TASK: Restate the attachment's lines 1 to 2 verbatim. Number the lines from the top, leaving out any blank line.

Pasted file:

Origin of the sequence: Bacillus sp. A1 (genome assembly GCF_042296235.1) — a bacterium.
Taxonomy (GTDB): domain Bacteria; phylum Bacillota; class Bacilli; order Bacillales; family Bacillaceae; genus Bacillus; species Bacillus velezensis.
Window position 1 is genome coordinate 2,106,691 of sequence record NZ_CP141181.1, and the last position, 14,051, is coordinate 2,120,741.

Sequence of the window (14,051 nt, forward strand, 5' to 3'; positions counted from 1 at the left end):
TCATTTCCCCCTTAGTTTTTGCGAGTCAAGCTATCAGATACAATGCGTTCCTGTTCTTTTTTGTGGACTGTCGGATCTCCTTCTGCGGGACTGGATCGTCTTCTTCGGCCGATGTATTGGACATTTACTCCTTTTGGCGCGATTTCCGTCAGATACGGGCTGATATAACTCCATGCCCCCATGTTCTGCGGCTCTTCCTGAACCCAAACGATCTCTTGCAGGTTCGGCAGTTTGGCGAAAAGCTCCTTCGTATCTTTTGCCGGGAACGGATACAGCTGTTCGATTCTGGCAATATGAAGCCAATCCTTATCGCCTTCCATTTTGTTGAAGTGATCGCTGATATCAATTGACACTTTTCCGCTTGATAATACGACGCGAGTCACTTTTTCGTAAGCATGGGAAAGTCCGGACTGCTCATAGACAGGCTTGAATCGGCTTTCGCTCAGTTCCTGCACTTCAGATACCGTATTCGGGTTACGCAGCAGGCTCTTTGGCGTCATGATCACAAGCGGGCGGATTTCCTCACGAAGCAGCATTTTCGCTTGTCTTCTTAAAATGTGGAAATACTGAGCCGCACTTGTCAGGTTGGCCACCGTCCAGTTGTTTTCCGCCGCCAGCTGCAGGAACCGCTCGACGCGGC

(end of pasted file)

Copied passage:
Origin of the sequence: Bacillus sp. A1 (genome assembly GCF_042296235.1) — a bacterium.
Taxonomy (GTDB): domain Bacteria; phylum Bacillota; class Bacilli; order Bacillales; family Bacillaceae; genus Bacillus; species Bacillus velezensis.